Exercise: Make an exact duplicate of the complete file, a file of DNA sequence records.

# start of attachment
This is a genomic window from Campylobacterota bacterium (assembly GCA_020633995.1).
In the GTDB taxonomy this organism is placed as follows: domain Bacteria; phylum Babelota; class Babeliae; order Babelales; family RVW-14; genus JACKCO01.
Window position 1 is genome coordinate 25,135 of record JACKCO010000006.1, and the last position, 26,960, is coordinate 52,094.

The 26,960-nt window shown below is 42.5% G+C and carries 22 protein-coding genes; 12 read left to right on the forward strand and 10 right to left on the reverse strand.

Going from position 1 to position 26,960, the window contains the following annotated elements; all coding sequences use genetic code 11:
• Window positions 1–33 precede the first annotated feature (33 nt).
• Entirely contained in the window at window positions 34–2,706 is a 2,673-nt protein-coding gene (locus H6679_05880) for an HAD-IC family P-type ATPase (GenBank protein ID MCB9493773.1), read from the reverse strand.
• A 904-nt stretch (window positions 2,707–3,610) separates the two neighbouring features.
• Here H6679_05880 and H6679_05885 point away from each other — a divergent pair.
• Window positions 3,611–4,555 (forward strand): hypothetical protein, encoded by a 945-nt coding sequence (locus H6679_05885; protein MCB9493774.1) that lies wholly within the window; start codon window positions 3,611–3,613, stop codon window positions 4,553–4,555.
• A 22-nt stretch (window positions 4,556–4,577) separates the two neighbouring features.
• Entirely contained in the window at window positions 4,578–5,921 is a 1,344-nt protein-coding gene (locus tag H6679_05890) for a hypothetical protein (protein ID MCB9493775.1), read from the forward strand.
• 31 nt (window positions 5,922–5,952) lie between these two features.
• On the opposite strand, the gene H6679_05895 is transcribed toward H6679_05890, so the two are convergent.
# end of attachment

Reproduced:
This is a genomic window from Campylobacterota bacterium (assembly GCA_020633995.1).
In the GTDB taxonomy this organism is placed as follows: domain Bacteria; phylum Babelota; class Babeliae; order Babelales; family RVW-14; genus JACKCO01.
Window position 1 is genome coordinate 25,135 of record JACKCO010000006.1, and the last position, 26,960, is coordinate 52,094.

The 26,960-nt window shown below is 42.5% G+C and carries 22 protein-coding genes; 12 read left to right on the forward strand and 10 right to left on the reverse strand.

Going from position 1 to position 26,960, the window contains the following annotated elements; all coding sequences use genetic code 11:
• Window positions 1–33 precede the first annotated feature (33 nt).
• Entirely contained in the window at window positions 34–2,706 is a 2,673-nt protein-coding gene (locus H6679_05880) for an HAD-IC family P-type ATPase (GenBank protein ID MCB9493773.1), read from the reverse strand.
• A 904-nt stretch (window positions 2,707–3,610) separates the two neighbouring features.
• Here H6679_05880 and H6679_05885 point away from each other — a divergent pair.
• Window positions 3,611–4,555 (forward strand): hypothetical protein, encoded by a 945-nt coding sequence (locus H6679_05885; protein MCB9493774.1) that lies wholly within the window; start codon window positions 3,611–3,613, stop codon window positions 4,553–4,555.
• A 22-nt stretch (window positions 4,556–4,577) separates the two neighbouring features.
• Entirely contained in the window at window positions 4,578–5,921 is a 1,344-nt protein-coding gene (locus tag H6679_05890) for a hypothetical protein (protein ID MCB9493775.1), read from the forward strand.
• 31 nt (window positions 5,922–5,952) lie between these two features.
• On the opposite strand, the gene H6679_05895 is transcribed toward H6679_05890, so the two are convergent.